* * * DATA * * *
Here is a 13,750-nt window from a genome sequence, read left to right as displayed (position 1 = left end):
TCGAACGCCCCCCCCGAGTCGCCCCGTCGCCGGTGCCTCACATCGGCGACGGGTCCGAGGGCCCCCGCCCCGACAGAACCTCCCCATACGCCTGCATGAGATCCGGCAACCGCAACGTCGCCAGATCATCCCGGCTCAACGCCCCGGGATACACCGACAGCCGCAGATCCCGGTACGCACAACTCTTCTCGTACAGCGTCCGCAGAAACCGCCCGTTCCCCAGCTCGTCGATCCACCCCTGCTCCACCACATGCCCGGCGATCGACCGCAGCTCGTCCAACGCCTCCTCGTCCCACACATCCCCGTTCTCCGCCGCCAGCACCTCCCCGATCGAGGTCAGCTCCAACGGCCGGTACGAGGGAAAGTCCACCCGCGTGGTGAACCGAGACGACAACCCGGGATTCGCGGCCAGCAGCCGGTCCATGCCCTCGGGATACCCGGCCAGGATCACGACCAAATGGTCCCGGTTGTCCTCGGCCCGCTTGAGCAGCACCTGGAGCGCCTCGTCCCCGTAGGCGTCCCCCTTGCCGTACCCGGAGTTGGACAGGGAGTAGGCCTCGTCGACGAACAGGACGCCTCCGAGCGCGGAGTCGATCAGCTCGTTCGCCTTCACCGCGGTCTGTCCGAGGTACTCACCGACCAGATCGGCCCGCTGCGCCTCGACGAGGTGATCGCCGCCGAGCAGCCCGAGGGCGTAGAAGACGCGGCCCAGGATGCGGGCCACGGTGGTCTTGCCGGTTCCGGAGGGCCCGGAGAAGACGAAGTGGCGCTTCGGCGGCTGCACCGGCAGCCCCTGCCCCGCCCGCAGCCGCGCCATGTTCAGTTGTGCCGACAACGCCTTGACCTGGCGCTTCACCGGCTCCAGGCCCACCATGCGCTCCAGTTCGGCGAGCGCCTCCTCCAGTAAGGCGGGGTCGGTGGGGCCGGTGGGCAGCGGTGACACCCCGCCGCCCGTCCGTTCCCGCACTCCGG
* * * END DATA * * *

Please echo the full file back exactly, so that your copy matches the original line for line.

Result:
Here is a 13,750-nt window from a genome sequence, read left to right as displayed (position 1 = left end):
TCGAACGCCCCCCCCGAGTCGCCCCGTCGCCGGTGCCTCACATCGGCGACGGGTCCGAGGGCCCCCGCCCCGACAGAACCTCCCCATACGCCTGCATGAGATCCGGCAACCGCAACGTCGCCAGATCATCCCGGCTCAACGCCCCGGGATACACCGACAGCCGCAGATCCCGGTACGCACAACTCTTCTCGTACAGCGTCCGCAGAAACCGCCCGTTCCCCAGCTCGTCGATCCACCCCTGCTCCACCACATGCCCGGCGATCGACCGCAGCTCGTCCAACGCCTCCTCGTCCCACACATCCCCGTTCTCCGCCGCCAGCACCTCCCCGATCGAGGTCAGCTCCAACGGCCGGTACGAGGGAAAGTCCACCCGCGTGGTGAACCGAGACGACAACCCGGGATTCGCGGCCAGCAGCCGGTCCATGCCCTCGGGATACCCGGCCAGGATCACGACCAAATGGTCCCGGTTGTCCTCGGCCCGCTTGAGCAGCACCTGGAGCGCCTCGTCCCCGTAGGCGTCCCCCTTGCCGTACCCGGAGTTGGACAGGGAGTAGGCCTCGTCGACGAACAGGACGCCTCCGAGCGCGGAGTCGATCAGCTCGTTCGCCTTCACCGCGGTCTGTCCGAGGTACTCACCGACCAGATCGGCCCGCTGCGCCTCGACGAGGTGATCGCCGCCGAGCAGCCCGAGGGCGTAGAAGACGCGGCCCAGGATGCGGGCCACGGTGGTCTTGCCGGTTCCGGAGGGCCCGGAGAAGACGAAGTGGCGCTTCGGCGGCTGCACCGGCAGCCCCTGCCCCGCCCGCAGCCGCGCCATGTTCAGTTGTGCCGACAACGCCTTGACCTGGCGCTTCACCGGCTCCAGGCCCACCATGCGCTCCAGTTCGGCGAGCGCCTCCTCCAGTAAGGCGGGGTCGGTGGGGCCGGTGGGCAGCGGTGACACCCCGCCGCCCGTCCGTTCCCGCACTCCGG